To Steve Jobs, Simplicity was a religion. It was also a weapon.
Simplicity isn’t just a design principle at Apple - it’s a value that permeates every level of the organization. The obsession with Simplicity is what separates Apple from other technology companies. It’s what helped Apple recover from near death in 1997 to become the most valuable company on Earth in 2011.
Thanks to Steve Jobs’ uncompromising ways, you can see Simplicity in everything Apple does: the way it’s structured, the way it innovates, and the way it speaks to its customers. It’s by crushing the forces of Complexity that the company remains on its stellar trajectory.
As ad agency creative director, Ken Segall played a key role in Apple’s resurrection, helping to create such critical marketing campaigns as Think Different. By naming the iMac, he also laid the foundation for naming waves of i-products to come.
Segall has a unique perspective, given his years of experience creating campaigns for other iconic tech companies, including IBM, Intel, and Dell. It was the stark contrast of Apple’s ways that made Segall appreciate the power of Simplicity - and inspired him to help others benefit from it.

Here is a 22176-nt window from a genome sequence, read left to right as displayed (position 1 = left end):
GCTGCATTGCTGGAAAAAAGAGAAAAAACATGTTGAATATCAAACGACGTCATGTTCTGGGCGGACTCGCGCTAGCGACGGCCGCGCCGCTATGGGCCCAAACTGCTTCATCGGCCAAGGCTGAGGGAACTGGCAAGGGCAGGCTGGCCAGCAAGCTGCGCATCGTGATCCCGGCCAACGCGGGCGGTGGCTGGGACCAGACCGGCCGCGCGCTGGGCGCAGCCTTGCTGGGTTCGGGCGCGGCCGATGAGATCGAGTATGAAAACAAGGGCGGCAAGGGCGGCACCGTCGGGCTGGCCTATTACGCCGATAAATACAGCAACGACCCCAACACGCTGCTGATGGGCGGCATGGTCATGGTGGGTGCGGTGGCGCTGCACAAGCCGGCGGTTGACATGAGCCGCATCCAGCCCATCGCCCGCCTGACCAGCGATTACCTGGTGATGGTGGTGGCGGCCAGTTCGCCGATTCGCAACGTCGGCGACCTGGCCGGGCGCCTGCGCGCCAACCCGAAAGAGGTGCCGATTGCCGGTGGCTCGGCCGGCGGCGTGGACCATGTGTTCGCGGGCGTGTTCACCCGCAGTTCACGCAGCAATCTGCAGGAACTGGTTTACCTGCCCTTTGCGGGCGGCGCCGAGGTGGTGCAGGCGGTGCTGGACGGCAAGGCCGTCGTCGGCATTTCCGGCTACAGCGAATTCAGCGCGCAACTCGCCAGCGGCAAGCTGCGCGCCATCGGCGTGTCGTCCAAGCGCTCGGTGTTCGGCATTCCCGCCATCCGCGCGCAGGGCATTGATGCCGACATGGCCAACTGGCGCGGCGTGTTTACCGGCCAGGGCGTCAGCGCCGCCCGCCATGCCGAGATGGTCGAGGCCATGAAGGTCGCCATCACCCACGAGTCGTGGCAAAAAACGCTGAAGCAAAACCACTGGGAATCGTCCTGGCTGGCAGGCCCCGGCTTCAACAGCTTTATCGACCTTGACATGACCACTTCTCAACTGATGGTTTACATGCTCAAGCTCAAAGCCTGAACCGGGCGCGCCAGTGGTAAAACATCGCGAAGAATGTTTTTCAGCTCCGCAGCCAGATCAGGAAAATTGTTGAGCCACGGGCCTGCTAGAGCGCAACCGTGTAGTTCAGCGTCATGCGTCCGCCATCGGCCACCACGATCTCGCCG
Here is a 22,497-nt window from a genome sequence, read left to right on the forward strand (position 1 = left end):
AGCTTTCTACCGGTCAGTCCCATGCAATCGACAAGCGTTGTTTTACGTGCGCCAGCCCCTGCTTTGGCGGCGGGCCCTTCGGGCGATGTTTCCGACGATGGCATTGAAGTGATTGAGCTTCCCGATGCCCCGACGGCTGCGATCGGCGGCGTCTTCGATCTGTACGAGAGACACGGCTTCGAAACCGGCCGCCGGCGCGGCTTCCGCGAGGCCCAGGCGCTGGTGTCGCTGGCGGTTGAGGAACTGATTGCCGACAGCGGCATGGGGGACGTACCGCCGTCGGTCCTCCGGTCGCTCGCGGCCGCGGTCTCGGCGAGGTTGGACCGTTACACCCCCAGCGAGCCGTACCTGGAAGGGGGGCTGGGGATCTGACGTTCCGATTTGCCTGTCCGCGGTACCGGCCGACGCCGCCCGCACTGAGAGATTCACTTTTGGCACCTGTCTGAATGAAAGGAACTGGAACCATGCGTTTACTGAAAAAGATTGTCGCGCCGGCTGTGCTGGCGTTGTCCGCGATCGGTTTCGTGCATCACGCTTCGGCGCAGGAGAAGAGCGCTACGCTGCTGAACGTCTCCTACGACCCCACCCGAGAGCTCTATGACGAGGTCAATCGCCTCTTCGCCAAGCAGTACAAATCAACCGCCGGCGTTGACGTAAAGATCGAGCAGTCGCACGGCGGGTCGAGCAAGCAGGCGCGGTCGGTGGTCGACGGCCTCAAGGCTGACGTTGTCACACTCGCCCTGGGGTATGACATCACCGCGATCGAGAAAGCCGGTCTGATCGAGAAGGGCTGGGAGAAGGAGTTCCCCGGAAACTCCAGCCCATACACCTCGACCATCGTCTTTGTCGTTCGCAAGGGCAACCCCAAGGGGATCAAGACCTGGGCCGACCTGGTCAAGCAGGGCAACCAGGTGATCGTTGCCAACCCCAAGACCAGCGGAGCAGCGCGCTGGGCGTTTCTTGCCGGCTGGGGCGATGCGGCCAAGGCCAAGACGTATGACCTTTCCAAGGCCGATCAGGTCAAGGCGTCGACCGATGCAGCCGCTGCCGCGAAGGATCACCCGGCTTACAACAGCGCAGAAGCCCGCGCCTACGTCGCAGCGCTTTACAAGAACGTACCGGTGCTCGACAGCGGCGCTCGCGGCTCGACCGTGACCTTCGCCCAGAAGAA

©2012 Ken Segall (P)2012 Random House Audio
Let me say that I whole heartedly agree with the concept of simple and look at my business daily with the desire to simplify for a multitude of reasons and I got something of value from this book therefor I would recommend it but with one thought in mind. The author seems to spend a lot of time justifying and almost apologizing in a sense for Steve Jobs failure to treat people in a respectful manner and discipline himself to think before speaking in an abusive manner to people. One of the great qualities of leaders is the ability to communicate and make other feel a sense of worth and accomplish the desired goal or their vision or mission. It is so apparent and over played in the book that many times I almost stopped reading it altogether. It sounds like a wife apologizing for her husband beating her and saying he means well and is a good provider. I cannot take a clean glass of water and drop dirt in it and still find a way to say it is a clean glass of water. Profit does not justify every action....one act of abuse can easily wipe away ten acts of kindness. Abandon this principle in relationships and what does it matter what you accomplish. This works with two people or 10,000. I say he could have accomplished more if he had stopped himself from his indulgence that obviously gave him a small pleasure at the expense of others. Treat others in the manner you desire to be treated. As long as you can tolerate this aspect of the book and still filter out the benefits and principles of "simple" then you will find it worth reading.
When in doubt: do it yourself.
Stories about Steve Jobs and Apple
Walter Isaacson's book on Steve Jobs. Insanely Simple is a good supplement to it, a more detailed take on Steve's decision making.
The confidence in narration. Probably because he's narrating a life he lived and wrote.
Here's To The Crazy Ones.
Good stories on management and business strategy. Give this a try even if you despite Apple for whatever reason. This could be the Insanely Simple reason to change your mind.